- Load—If Amazon DocumentDB passes all your performance testing, it is beneficial to know how it will behave under worst-case-scenario peak loads while still in your test environment. The results of these tests won’t necessarily mean that you will need to increase the size of your cluster; Amazon DocumentDB can easily scale vertically by increasing the size of your primary node or horizontally by adding up to 15 read-replicas in your primary AWS region. Up to five additional regional read-replicas with 16 instances each are supported using Amazon DocumentDB Global Clusters.
All migrations from MongoDB to Amazon DocumentDB require a proven mechanism to accurately synchronize data and allow the cutover to Amazon DocumentDB in a small maintenance window. AWS enables this migration path, and many other sources and targets, via AWS Database Migration Service (DMS). AWS DMS is an easy-to-use tool for one-time and ongoing database migrations with two key components:
- DMS Full Load—You can migrate one or more MongoDB databases or specific collections via the DMS console. To achieve the best possible migration performance the full load can synchronize multiple collections simultaneously and parallelize the load of a single collection using the DMS Segmenting functionality. Full documentation on MongoDB as a DMS source is available here.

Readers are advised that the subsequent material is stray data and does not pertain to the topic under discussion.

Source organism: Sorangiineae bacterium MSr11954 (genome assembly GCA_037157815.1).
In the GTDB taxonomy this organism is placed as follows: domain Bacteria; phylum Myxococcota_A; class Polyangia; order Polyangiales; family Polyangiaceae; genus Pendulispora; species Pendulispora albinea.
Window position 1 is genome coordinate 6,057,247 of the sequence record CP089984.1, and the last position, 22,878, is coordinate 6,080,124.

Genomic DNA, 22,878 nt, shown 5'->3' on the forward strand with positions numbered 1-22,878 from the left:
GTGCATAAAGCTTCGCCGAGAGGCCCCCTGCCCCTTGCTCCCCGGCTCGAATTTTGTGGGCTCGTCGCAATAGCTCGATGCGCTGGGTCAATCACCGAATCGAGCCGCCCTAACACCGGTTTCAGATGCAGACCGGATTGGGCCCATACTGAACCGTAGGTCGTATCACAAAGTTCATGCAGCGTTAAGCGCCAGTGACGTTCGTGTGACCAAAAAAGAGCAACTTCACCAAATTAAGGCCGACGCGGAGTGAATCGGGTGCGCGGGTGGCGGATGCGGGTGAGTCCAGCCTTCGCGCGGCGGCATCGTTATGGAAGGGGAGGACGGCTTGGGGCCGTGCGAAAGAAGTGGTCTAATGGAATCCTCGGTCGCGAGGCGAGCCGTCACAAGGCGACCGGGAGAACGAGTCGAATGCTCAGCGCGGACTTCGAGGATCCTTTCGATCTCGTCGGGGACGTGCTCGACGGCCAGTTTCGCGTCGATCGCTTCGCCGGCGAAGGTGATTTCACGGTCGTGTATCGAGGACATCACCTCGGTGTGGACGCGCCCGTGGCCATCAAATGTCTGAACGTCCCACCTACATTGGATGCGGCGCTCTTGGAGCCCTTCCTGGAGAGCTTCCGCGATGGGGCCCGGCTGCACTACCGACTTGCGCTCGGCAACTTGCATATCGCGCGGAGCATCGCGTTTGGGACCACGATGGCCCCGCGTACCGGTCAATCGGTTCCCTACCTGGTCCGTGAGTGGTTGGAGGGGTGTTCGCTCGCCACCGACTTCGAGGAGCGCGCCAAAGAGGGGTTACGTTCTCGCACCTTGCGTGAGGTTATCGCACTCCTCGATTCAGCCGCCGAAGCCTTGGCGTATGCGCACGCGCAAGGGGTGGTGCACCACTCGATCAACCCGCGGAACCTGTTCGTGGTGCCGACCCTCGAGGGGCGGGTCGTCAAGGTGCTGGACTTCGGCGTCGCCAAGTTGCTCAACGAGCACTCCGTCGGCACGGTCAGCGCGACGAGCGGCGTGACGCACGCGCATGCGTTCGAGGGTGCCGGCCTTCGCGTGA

- DMS Change Data Capture (CDC)—After the initial point-in-time synchronization of the data is complete, DMS supports keeping the Amazon DocumentDB cluster in-sync with the MongoDB deployment. This CDC process uses the Replica Set Oplog on MongoDB 3.x and Change Streams on MongoDB 4.x to ensure all changes are mirrored to Amazon DocumentDB.
You can begin the data synchronization process at any time prior to your final cutover window and monitor the progress of the full load and CDC tasks using the DMS console.
Considering a Migration?
All migrations from MongoDB to Amazon DocumentDB should follow the compatibility, sizing, testing, and data migration pattern. The time investment will pay dividends including a performant application, properly sized cluster, cost efficient infrastructure, and predictable cutover.
A good starting point to learn more about Amazon DocumentDB is the Getting Started Guide. Additionally, AWS DMS is free when migrating to Amazon DocumentDB. Details are available here.